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ET Bureau: For Kolkata, Durga’s no more an American idol

Posted by ElJay Arem (IMC OnAir) on September 25, 2009

by Anirvan Ghosh & Sreeradha Basu

Durga Puja lighting at a pandal in Guwahati on Wednesday night. Picture by Eastern Projections

Durga Puja lighting at a pandal in Guwahati on Wednesday night. Picture by Eastern Projections (The Telegraph, 2009)

BANGALORE/KOLKATA: Durga puja is being celebrated in the US and Europe this time with the same fervour and gaiety as any other year, but with a bit of austerity thrown in. The global recession led to many a job loss and pay cuts, and some members cut donations by as much as 50%. A puja in Cologne, Germany, for instance, has resorted to a reusable idol of the devi. Another in Massachusetts has done away with the frills — it has cut expenditure from a quarter million dollars to $100,000. And resident Bengalis in Kuala Lumpur joined the austerity drive by organising one puja instead of three.

All this has had a major impact on idol makers back home, especially in Kolkata’s Kumartulli, from where most of the idols are sourced by puja samitis overseas. “Our export business is down 50%,” says Pradyut Pal, among the biggest exporters of idols, who gets orders from puja associations in the US, Malaysia, Australia and Germany. “Even the number of online enquiries were much less this year because budgets are down.” Potters in Kumartulli do business worth Rs 8-9 crore every year by selling idols in India — mainly in the city of Kolkata — and abroad. Kumartulli makes around 11,000 small and large idols (including 3,000 big idols) every year, of which 220-230 are exported. “This year the number of idols shipped has fallen to 134,” says Aloke Sen, a prominent idol maker and artisan.

Dance Drama Goddess Durga (The Hindu, 2004)
Dance Drama Goddess Durga (The Hindu, 2004)

Mr Pal adds that 60% of the business comes from exports, because the potters charge a premium on the ‘exported-idols’ that are made of fibreglass for safe transportation. An overseas order rings in bigger profits, as exported idols cost around Rs 2 lakh apiece, far costlier than a clay idol of the same size that retails for around Rs 10,000.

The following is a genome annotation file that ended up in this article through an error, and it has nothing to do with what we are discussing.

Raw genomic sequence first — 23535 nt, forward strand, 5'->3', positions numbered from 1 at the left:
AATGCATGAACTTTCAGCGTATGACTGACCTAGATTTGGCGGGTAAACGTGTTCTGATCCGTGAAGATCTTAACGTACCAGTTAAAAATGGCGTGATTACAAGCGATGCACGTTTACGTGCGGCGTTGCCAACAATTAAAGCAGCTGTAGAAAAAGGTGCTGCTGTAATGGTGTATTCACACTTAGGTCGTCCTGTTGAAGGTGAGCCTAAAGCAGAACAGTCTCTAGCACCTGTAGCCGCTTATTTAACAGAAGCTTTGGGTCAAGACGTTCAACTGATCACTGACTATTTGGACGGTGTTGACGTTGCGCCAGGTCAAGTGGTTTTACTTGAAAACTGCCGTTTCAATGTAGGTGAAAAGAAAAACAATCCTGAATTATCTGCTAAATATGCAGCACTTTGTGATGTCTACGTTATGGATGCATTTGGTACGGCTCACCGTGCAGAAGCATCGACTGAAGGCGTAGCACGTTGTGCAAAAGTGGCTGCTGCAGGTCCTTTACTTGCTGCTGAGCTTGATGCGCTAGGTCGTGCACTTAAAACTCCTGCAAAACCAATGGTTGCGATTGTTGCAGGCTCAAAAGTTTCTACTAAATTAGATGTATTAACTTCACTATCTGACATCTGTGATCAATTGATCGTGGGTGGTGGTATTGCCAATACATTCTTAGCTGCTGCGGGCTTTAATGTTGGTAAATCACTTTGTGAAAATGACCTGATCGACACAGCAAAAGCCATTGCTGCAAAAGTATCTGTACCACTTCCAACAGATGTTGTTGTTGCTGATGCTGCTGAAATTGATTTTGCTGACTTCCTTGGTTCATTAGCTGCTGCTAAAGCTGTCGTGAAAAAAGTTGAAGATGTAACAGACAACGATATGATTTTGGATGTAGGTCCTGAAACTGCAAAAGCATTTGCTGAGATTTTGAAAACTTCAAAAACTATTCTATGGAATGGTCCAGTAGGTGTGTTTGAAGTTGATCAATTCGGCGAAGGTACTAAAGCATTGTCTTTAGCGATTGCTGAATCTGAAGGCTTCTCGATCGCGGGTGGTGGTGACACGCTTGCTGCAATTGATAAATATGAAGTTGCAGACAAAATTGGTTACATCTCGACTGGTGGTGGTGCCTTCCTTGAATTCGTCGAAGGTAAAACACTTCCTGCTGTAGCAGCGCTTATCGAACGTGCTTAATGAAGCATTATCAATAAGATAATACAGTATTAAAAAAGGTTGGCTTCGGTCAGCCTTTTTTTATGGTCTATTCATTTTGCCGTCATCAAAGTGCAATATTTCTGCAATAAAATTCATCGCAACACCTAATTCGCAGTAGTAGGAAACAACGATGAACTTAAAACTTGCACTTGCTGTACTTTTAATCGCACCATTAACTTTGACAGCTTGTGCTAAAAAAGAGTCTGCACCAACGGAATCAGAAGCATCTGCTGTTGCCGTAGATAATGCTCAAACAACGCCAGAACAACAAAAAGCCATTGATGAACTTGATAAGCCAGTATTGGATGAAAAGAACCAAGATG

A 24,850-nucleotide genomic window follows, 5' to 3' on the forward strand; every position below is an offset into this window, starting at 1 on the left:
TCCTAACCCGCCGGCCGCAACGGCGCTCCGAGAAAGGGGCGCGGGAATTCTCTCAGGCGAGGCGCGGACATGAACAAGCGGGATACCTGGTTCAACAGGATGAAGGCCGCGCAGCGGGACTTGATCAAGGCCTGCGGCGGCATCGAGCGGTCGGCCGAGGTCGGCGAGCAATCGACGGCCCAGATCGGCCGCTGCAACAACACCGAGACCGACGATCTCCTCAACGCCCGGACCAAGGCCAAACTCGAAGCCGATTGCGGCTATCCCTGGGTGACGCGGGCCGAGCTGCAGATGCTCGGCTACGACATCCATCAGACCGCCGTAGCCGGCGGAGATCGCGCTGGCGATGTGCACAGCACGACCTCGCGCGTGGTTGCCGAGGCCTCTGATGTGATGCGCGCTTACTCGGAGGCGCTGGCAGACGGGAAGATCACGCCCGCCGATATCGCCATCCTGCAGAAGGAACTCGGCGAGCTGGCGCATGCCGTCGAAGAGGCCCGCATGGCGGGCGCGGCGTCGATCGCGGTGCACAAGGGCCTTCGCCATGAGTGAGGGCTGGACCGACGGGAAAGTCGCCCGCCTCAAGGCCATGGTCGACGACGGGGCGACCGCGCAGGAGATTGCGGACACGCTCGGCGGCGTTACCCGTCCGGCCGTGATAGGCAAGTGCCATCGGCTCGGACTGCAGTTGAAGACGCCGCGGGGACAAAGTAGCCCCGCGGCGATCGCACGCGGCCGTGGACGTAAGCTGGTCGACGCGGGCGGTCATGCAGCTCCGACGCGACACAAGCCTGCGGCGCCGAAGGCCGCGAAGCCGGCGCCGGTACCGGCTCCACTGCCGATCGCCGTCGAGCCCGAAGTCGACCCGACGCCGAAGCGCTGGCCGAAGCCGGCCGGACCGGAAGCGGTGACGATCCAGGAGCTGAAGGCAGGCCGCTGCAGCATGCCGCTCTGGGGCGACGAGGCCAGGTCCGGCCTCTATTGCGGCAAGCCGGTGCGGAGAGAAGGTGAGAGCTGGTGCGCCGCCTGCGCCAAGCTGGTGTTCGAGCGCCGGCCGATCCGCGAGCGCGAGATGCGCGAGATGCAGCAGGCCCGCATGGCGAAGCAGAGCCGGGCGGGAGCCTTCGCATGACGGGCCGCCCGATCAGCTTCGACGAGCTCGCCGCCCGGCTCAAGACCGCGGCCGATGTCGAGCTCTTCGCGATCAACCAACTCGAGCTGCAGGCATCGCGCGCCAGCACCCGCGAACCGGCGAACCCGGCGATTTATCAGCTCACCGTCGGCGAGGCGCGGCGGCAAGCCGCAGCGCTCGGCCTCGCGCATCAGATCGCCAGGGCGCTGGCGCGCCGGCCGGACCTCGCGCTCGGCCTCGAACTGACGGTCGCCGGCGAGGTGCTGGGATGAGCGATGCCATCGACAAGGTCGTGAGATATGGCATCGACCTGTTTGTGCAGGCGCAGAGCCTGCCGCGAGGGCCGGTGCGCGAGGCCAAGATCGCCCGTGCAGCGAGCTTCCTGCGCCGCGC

What has added to the potters’ woes is the increase in cost of materials required to make fibreglass idols. Cost of fibreglass sheets, chemicals and paint have gone up.

Overseas organisers confirm the trend. “Pujas have tighter budgets this year. Job losses and an uncertain future have contributed to this end,” says Amit Ghosh, who is involved with a Puja organisation in Kuala Lumpur and employed with a top consultancy. The bigger pujas can cost around Rs 20 lakh, but this year, they are making do with Rs 10 lakh at the most.

In Massachussets, Houston and New Jersey, the impact of the downturn is palpable. “Donations from members have slipped this year,” says Prithviraj Chaudhuri, a research scholar at Harvard and a regular member of the core organising committee since the past couple of years at Puja celebrations in Boston. This year, the minimum contribution from members dipped by around 20% as some of them, with families, have lost their jobs, and aren’t sure when they would be employed again. As a result, expenditure for the Boston puja, which used to have a budget of around Rs 50 lakh, is now down to just about Rs 35 lakh, including the cost of the idol. Spends at the grander pujas have slipped to Rs 60 lakh from Rs 1 crore a year ago. “People are pooling in money and concentrating on fewer good pujas than thinning out the pie,” says Shweta Sen, part of an organising team in Houston.

Costs are also being cut in Cologne, Germany, a major puja location for Bengalis in that country. “We are going to use the same idol because it can last a few years,” says Shondip Chatterjee, who works with a prominent bank and one of the organisers there. He says that costs were cut 30% from Rs 20 lakh a year ago, and that has meant no new idol and using cheaper items for the marquee. Another puja in Bonn has done the same — it hasn’t ordered a new idol.

In the UK, where several pujas are held not just in London but also in cities like Manchester, the puja budget is down 30%. “People have lost their jobs there, and we could not raise more than what we did,” says Abhinav Bose, one of the organisers in south London.

Fortunately, domestic demand hasn’t gone down, and local organisers have continued to spend on the clay idols. But potters at Kumartulli will pray that the Mother Goddess will not let down the world another year.

(Source: 25 Sep 2009, 0418 hrs IST | The Economic Times – News By Industry)

One Response to “ET Bureau: For Kolkata, Durga’s no more an American idol”

  1. Thanks for putting together ET Bureau: For Kolkata, Durga’s no more an American idol IMC – India meets Classic presents … I am enjoying your posts. Would you consider a guest post? You can see my post style at http://timwicks.com.au and certainly I would be interested in having you post an article or two on my blog, what do you think?

    Like

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